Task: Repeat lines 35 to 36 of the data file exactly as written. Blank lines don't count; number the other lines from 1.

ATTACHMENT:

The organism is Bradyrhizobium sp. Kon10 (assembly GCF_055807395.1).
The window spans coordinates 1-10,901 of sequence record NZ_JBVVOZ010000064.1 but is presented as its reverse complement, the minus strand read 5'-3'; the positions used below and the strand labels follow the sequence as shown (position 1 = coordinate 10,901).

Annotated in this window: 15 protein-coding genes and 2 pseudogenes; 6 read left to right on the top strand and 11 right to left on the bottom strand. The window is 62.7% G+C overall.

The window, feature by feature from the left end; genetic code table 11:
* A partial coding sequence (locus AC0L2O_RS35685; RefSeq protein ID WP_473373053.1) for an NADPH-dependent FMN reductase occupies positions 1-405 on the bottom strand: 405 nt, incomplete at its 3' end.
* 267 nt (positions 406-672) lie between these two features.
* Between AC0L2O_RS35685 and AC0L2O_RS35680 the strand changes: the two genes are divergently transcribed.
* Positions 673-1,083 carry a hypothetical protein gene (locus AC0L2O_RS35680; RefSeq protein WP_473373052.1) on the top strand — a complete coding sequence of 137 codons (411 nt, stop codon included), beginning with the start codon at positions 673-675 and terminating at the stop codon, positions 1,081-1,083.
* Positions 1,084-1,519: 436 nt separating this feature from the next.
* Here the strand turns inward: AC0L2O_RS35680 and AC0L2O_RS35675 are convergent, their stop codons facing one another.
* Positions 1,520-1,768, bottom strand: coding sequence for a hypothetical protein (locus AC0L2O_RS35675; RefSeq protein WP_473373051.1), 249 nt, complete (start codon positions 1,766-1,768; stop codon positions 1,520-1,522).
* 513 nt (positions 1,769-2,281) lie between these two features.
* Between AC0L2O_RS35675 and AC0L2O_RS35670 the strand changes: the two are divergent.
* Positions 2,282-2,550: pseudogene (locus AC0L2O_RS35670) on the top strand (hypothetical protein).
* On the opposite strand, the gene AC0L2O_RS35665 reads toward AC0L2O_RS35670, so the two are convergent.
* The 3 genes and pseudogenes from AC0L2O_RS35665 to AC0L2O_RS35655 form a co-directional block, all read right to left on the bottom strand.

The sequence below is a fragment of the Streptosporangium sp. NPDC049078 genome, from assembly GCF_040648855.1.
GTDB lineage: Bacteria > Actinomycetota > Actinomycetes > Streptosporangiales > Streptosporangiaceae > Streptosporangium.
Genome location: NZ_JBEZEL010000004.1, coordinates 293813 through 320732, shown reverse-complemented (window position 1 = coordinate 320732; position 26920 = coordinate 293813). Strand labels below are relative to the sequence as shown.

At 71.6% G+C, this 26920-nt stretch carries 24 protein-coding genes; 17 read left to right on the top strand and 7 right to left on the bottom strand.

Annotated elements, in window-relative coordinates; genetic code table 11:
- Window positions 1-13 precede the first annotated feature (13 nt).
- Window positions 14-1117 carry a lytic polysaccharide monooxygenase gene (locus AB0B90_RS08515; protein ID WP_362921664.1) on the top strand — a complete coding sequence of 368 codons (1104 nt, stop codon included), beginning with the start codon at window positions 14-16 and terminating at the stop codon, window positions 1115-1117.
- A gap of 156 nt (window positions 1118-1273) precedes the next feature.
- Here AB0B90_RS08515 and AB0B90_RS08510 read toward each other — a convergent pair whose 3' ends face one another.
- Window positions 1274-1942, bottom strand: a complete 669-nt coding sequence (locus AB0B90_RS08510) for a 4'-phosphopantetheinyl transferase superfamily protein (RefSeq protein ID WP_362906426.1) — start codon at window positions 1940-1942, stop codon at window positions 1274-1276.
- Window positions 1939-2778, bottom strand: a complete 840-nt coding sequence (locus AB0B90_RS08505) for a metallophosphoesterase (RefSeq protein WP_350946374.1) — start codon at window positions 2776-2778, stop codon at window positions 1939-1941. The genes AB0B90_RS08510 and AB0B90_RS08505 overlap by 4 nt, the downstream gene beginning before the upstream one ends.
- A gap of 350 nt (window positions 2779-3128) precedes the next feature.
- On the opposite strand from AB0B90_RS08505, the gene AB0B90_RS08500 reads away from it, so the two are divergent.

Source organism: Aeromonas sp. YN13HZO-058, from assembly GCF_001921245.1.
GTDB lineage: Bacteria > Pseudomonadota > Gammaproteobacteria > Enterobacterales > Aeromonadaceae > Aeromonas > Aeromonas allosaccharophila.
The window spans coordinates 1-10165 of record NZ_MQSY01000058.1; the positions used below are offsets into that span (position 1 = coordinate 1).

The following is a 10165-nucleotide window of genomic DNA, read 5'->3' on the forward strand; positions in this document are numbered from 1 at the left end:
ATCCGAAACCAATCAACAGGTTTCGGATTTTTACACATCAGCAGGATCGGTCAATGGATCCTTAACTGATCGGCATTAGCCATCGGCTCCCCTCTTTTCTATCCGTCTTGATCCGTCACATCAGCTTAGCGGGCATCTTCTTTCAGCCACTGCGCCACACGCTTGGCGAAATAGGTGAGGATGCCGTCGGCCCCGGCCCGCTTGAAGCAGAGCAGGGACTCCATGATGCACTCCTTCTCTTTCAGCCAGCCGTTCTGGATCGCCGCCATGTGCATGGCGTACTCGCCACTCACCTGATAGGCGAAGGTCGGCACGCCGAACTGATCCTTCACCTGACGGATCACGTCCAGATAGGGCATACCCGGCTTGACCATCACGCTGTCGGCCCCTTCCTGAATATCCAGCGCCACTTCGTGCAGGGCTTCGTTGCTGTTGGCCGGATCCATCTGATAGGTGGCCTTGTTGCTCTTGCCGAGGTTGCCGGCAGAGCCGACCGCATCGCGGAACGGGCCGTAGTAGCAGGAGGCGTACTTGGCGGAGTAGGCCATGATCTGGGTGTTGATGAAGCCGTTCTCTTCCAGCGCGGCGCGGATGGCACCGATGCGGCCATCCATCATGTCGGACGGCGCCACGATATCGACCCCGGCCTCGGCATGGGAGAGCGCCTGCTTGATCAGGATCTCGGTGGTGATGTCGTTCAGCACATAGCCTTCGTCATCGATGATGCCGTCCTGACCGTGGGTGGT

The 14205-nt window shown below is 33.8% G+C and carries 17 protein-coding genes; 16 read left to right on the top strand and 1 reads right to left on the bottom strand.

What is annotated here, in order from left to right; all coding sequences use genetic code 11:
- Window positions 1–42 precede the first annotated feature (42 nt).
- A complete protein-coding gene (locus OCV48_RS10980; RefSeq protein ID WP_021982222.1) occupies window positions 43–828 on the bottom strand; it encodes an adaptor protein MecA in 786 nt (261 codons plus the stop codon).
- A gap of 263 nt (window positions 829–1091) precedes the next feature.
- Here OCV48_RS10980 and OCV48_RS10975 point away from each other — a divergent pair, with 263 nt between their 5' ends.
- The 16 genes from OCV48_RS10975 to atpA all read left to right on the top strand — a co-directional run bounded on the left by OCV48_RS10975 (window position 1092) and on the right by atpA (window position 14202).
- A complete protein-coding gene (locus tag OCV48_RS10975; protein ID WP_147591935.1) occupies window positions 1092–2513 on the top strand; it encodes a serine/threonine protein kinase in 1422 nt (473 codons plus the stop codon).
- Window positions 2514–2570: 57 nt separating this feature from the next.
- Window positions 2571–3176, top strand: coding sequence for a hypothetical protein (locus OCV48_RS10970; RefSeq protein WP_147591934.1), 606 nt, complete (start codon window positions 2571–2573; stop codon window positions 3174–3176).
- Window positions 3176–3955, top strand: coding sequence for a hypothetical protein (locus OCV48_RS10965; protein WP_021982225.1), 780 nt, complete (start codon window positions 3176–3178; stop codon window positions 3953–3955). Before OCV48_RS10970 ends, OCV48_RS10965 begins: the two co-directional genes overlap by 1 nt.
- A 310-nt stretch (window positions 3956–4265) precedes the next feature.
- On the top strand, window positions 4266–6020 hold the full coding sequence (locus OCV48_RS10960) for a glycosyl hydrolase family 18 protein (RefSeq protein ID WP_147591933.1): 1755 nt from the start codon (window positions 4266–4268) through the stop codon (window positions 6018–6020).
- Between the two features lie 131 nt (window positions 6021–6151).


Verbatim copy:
The 14205-nt window shown below is 33.8% G+C and carries 17 protein-coding genes; 16 read left to right on the top strand and 1 reads right to left on the bottom strand.

What is annotated here, in order from left to right; all coding sequences use genetic code 11: